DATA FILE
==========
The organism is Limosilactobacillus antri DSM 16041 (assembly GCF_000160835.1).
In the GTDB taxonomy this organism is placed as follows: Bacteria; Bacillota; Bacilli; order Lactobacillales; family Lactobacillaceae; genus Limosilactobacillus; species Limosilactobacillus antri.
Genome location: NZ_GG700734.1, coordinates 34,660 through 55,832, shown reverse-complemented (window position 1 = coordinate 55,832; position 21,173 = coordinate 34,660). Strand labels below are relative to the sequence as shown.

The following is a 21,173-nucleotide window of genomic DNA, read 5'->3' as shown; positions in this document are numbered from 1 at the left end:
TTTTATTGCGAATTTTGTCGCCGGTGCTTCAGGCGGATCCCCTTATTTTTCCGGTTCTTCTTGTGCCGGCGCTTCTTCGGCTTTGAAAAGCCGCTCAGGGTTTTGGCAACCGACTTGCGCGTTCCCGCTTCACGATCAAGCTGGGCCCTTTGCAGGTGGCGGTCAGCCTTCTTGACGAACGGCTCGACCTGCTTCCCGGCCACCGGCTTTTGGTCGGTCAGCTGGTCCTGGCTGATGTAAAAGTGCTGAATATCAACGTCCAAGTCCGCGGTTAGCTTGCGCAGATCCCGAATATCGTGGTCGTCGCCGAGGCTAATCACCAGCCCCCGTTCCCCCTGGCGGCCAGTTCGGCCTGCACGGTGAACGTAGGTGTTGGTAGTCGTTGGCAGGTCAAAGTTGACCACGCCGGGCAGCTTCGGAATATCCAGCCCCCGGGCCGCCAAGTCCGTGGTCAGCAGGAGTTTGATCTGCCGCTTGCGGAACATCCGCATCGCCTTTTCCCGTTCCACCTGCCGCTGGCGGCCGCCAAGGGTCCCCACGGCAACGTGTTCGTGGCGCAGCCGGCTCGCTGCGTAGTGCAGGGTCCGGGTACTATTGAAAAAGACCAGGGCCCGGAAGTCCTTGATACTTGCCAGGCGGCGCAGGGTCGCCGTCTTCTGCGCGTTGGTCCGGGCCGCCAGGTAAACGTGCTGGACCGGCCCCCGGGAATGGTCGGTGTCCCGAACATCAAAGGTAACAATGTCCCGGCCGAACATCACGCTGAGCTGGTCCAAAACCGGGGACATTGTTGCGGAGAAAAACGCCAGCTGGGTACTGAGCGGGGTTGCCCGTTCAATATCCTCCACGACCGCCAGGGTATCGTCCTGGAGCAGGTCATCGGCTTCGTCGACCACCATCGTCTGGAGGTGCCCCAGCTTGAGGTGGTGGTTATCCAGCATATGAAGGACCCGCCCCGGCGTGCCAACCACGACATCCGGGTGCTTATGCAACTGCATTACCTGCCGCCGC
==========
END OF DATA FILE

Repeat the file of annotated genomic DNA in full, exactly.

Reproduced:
The organism is Limosilactobacillus antri DSM 16041 (assembly GCF_000160835.1).
In the GTDB taxonomy this organism is placed as follows: Bacteria; Bacillota; Bacilli; order Lactobacillales; family Lactobacillaceae; genus Limosilactobacillus; species Limosilactobacillus antri.
Genome location: NZ_GG700734.1, coordinates 34,660 through 55,832, shown reverse-complemented (window position 1 = coordinate 55,832; position 21,173 = coordinate 34,660). Strand labels below are relative to the sequence as shown.

The following is a 21,173-nucleotide window of genomic DNA, read 5'->3' as shown; positions in this document are numbered from 1 at the left end:
TTTTATTGCGAATTTTGTCGCCGGTGCTTCAGGCGGATCCCCTTATTTTTCCGGTTCTTCTTGTGCCGGCGCTTCTTCGGCTTTGAAAAGCCGCTCAGGGTTTTGGCAACCGACTTGCGCGTTCCCGCTTCACGATCAAGCTGGGCCCTTTGCAGGTGGCGGTCAGCCTTCTTGACGAACGGCTCGACCTGCTTCCCGGCCACCGGCTTTTGGTCGGTCAGCTGGTCCTGGCTGATGTAAAAGTGCTGAATATCAACGTCCAAGTCCGCGGTTAGCTTGCGCAGATCCCGAATATCGTGGTCGTCGCCGAGGCTAATCACCAGCCCCCGTTCCCCCTGGCGGCCAGTTCGGCCTGCACGGTGAACGTAGGTGTTGGTAGTCGTTGGCAGGTCAAAGTTGACCACGCCGGGCAGCTTCGGAATATCCAGCCCCCGGGCCGCCAAGTCCGTGGTCAGCAGGAGTTTGATCTGCCGCTTGCGGAACATCCGCATCGCCTTTTCCCGTTCCACCTGCCGCTGGCGGCCGCCAAGGGTCCCCACGGCAACGTGTTCGTGGCGCAGCCGGCTCGCTGCGTAGTGCAGGGTCCGGGTACTATTGAAAAAGACCAGGGCCCGGAAGTCCTTGATACTTGCCAGGCGGCGCAGGGTCGCCGTCTTCTGCGCGTTGGTCCGGGCCGCCAGGTAAACGTGCTGGACCGGCCCCCGGGAATGGTCGGTGTCCCGAACATCAAAGGTAACAATGTCCCGGCCGAACATCACGCTGAGCTGGTCCAAAACCGGGGACATTGTTGCGGAGAAAAACGCCAGCTGGGTACTGAGCGGGGTTGCCCGTTCAATATCCTCCACGACCGCCAGGGTATCGTCCTGGAGCAGGTCATCGGCTTCGTCGACCACCATCGTCTGGAGGTGCCCCAGCTTGAGGTGGTGGTTATCCAGCATATGAAGGACCCGCCCCGGCGTGCCAACCACGACATCCGGGTGCTTATGCAACTGCATTACCTGCCGCCGC